Another unwritten rule of watching your home run and showing up the pitcher was single-handedly erased by Griffey Jr. Now everyone has a pose or bat flip. Well, except for Scott Rolen.

    Excessive take out slides at second base are rare.

    Even the unwritten rule of catchers plowing catchers is seemingly gone.

    Pitchers facing pitchers still seemingly have the “silent agreement” that as batters they won’t try too hard and the pitcher won’t “throw inside”.

    The unwritten rules are vanishing as quickly as sportsmanship. There used to be a time when you did not celebrate a HR or TD if your team was trailing by a good margin, but that’s no longer the case. At this point it’s probably just differences in the perspectives of generations.

    It used to be a big deal if a pitcher beaned the opposing catcher, where the other pitcher was basically required to hit the 1st batter in the next inning … and it occured without a brawl.

    I think the losing team complaining about unwritten rules takes more flack than the team/player that broke the “rule” does. Times change.

    Perhaps nowhere have unwritten rules vanished more than in hockey, where it used to be a sin to drill the other team’s star player.

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  36. TheGrandslamwich says:

    I suppose I’m a bit late to the conversation.

    I feel like people are forgetting the self-policing nature of the sport. Most of the unwritten rules stemmed from an attempt to actually create a more gentlemanly atmosphere in baseball, as well as to protect players. In this specific case, I agree, a 5 run lead when the other team has their starters in, do everything you can to score.

    But if I’m a manager and my team is getting blown out by say… 10+ runs, I would play some backups in order to keep my starters healthy. If the opposing manager puts in a pinch runner specifically to steal a base, I would have an issue with it. Guess what happens to that team’s best hitting the next time our teams face off? Definitely a good plunking.

    Where the exact line is, for me, would be situational. But there is definitely a point where embarrassing an opponent can lead to dangerous retaliation.

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    • The thing is, the self-policing nature of the sport has been on its way out since at least the 1860s, with the advent of professional players and umpires, transforming the game from a contest of wealthy gentlemen of leisure into a match between men paid to play baseball. There still is an vestigial notion of sportsmanship in baseball that is probably greater than in other sports, particularly soccer, but sportsmanship is fundamentally at odds with gamesmanship — and gamesmanship tends to win a lot more games than sportsmanship.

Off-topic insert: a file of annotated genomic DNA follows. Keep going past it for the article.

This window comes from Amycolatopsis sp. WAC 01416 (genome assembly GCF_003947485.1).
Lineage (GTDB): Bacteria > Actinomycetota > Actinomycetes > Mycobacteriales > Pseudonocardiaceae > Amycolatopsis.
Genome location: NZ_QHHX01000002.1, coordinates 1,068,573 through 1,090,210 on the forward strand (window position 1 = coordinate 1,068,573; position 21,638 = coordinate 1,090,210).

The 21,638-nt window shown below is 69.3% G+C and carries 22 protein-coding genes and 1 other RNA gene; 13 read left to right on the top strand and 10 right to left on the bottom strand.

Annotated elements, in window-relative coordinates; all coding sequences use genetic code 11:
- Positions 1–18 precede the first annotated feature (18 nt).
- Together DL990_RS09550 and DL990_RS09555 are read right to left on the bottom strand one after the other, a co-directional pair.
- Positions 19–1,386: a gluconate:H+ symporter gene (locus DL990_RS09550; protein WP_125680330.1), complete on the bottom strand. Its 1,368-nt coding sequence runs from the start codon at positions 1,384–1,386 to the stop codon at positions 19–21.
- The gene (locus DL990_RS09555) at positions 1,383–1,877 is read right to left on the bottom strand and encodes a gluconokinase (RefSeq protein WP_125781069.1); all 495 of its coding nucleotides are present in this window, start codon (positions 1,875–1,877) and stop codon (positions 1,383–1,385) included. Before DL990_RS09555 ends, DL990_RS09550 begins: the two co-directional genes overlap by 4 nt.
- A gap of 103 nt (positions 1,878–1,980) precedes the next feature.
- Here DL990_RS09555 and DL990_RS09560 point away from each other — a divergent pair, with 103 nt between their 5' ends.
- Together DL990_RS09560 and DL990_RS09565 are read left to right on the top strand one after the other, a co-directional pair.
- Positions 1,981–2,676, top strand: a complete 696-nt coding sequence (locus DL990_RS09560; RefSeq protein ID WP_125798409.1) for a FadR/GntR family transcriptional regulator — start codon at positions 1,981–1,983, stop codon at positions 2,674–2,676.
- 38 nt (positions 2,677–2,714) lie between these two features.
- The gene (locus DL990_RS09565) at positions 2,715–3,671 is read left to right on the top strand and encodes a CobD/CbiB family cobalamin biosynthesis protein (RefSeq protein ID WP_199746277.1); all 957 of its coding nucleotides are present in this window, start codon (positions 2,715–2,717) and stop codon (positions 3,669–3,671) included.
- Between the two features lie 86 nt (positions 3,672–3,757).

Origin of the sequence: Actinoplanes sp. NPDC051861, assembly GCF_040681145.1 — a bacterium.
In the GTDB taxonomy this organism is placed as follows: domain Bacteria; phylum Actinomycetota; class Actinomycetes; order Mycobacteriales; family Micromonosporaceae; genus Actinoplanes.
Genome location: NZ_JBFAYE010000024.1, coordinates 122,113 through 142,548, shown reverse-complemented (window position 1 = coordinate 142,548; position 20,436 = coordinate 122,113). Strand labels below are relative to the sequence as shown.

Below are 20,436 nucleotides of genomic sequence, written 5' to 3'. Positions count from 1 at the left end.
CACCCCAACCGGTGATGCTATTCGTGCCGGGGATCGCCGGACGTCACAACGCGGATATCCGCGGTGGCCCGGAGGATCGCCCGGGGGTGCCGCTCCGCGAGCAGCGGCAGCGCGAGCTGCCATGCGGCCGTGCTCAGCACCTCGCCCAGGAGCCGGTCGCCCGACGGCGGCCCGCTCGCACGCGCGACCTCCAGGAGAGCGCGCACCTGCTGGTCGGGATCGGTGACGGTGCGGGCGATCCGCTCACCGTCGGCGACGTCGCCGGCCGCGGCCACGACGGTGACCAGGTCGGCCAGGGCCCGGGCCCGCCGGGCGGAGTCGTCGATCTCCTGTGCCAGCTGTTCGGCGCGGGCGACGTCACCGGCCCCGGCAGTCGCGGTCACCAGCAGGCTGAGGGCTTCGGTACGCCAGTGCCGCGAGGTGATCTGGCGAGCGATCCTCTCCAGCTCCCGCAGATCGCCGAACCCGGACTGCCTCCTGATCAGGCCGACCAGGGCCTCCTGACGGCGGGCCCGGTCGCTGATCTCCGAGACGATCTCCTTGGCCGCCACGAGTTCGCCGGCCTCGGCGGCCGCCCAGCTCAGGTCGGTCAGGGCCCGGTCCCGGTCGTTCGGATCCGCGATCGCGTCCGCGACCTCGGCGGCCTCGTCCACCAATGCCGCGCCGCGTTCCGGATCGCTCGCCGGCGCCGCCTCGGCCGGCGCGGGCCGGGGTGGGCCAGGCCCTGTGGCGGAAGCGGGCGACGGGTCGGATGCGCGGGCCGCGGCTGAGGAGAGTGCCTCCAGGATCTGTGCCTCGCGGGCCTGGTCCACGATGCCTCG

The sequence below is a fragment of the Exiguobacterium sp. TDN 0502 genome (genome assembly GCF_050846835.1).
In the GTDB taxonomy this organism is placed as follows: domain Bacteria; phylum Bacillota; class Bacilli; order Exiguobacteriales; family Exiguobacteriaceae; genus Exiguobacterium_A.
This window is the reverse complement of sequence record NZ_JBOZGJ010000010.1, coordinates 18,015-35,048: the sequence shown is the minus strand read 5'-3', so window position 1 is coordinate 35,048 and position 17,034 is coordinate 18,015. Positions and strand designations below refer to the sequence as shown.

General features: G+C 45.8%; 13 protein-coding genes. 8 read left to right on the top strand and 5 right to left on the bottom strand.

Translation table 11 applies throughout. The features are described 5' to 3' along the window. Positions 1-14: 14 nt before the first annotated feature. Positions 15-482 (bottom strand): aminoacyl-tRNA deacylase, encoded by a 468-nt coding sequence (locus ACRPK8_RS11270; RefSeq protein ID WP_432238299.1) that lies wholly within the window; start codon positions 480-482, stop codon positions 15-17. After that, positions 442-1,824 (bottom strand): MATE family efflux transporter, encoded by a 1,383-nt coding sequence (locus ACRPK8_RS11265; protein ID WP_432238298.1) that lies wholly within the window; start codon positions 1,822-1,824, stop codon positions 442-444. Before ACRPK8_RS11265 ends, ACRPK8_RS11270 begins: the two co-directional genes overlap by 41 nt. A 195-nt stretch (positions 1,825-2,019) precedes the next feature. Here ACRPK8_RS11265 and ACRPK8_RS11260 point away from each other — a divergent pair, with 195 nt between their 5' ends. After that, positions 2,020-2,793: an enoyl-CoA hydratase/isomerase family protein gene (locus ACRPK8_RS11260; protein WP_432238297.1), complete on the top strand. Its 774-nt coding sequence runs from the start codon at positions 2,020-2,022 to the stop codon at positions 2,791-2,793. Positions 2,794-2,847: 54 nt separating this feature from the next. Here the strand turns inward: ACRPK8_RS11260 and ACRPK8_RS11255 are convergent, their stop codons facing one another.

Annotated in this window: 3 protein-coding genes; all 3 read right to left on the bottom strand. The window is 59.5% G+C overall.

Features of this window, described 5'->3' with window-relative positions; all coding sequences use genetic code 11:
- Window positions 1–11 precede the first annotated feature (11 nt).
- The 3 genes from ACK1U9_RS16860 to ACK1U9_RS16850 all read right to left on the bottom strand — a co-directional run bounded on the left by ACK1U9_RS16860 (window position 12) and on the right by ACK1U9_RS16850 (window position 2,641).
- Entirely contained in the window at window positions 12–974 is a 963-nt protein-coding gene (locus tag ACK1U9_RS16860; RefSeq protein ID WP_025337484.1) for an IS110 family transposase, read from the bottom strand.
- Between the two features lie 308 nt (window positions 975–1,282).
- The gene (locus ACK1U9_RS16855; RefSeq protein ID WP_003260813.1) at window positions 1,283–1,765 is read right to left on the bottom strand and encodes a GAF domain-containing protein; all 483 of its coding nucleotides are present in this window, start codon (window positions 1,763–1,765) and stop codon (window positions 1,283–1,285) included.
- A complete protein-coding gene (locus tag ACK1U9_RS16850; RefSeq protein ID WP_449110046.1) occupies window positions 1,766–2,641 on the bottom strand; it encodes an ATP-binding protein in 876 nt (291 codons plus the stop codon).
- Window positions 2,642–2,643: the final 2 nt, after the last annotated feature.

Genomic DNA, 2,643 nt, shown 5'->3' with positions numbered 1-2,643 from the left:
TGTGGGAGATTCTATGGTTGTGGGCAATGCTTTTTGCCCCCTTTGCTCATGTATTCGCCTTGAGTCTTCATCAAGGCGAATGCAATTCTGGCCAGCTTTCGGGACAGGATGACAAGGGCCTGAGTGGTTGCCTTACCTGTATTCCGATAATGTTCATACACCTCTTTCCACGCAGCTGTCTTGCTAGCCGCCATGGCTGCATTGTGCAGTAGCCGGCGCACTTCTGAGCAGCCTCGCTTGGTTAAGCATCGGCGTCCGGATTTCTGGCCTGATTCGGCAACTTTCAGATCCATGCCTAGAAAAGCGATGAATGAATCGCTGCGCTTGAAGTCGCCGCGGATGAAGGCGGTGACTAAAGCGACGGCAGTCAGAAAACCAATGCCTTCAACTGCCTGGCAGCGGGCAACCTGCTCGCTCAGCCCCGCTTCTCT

When you’re paid to win, you’ll take any advantage you can, and tend to forgo unwritten rules which lessen your chances of winning. As indeed you ought.

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  37. varmintito says:

    As long as there is a credible chance of a comeback (and a five-run lead in the 8th sure is credible), then the losing team should STFU about the other guys trying to ice the win, and start worrying about how they’re going to tie the game.

    If I were a player. I would have much more of a problem with showboating (e.g., admiring the flight of your upper deck shot until it lands, and then taking 30+ seconds to round the bases, doing a stutter step at each base, tossing the helmet, and then doing the two-foot stomp on the plate), than I with the other team playing hard when the outcome was in any reasonable doubt.

    Sure, take the foot off the gas up 21-1 (the final score of a Yankees-Indians tilt I saw in person about 10 years ago), but 5-0 in the 8th? Gimme a break.

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  38. Metalmike says:

    If you don’t want the other team stealing, then teach your pitcher and catcher to hold him to the bag better. Better yet, get a catcher who can throw out baserunners. It is your own fault if a team takes advantage of your deficiencies, not theirs.